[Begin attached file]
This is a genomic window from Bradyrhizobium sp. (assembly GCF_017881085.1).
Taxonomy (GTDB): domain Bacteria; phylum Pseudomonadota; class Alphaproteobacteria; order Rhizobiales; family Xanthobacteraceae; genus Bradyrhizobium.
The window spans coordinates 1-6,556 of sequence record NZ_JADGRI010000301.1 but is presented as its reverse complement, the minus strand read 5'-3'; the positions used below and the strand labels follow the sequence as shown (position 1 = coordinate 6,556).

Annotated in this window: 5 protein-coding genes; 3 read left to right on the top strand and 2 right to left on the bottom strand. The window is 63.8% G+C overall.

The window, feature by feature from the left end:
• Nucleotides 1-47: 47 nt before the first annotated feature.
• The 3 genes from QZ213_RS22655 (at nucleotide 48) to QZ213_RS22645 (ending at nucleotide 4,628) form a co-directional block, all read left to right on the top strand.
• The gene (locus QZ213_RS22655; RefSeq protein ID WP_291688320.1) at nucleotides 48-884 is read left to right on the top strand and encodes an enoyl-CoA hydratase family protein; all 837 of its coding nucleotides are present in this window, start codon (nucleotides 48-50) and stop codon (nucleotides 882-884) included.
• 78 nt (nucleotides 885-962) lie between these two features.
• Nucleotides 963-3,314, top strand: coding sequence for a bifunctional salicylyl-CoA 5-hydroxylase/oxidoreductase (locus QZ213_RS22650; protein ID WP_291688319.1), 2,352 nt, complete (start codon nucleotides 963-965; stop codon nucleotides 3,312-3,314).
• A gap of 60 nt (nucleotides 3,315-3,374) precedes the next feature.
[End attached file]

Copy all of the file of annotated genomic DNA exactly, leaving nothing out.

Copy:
This is a genomic window from Bradyrhizobium sp. (assembly GCF_017881085.1).
Taxonomy (GTDB): domain Bacteria; phylum Pseudomonadota; class Alphaproteobacteria; order Rhizobiales; family Xanthobacteraceae; genus Bradyrhizobium.
The window spans coordinates 1-6,556 of sequence record NZ_JADGRI010000301.1 but is presented as its reverse complement, the minus strand read 5'-3'; the positions used below and the strand labels follow the sequence as shown (position 1 = coordinate 6,556).

Annotated in this window: 5 protein-coding genes; 3 read left to right on the top strand and 2 right to left on the bottom strand. The window is 63.8% G+C overall.

The window, feature by feature from the left end:
• Nucleotides 1-47: 47 nt before the first annotated feature.
• The 3 genes from QZ213_RS22655 (at nucleotide 48) to QZ213_RS22645 (ending at nucleotide 4,628) form a co-directional block, all read left to right on the top strand.
• The gene (locus QZ213_RS22655; RefSeq protein ID WP_291688320.1) at nucleotides 48-884 is read left to right on the top strand and encodes an enoyl-CoA hydratase family protein; all 837 of its coding nucleotides are present in this window, start codon (nucleotides 48-50) and stop codon (nucleotides 882-884) included.
• 78 nt (nucleotides 885-962) lie between these two features.
• Nucleotides 963-3,314, top strand: coding sequence for a bifunctional salicylyl-CoA 5-hydroxylase/oxidoreductase (locus QZ213_RS22650; protein ID WP_291688319.1), 2,352 nt, complete (start codon nucleotides 963-965; stop codon nucleotides 3,312-3,314).
• A gap of 60 nt (nucleotides 3,315-3,374) precedes the next feature.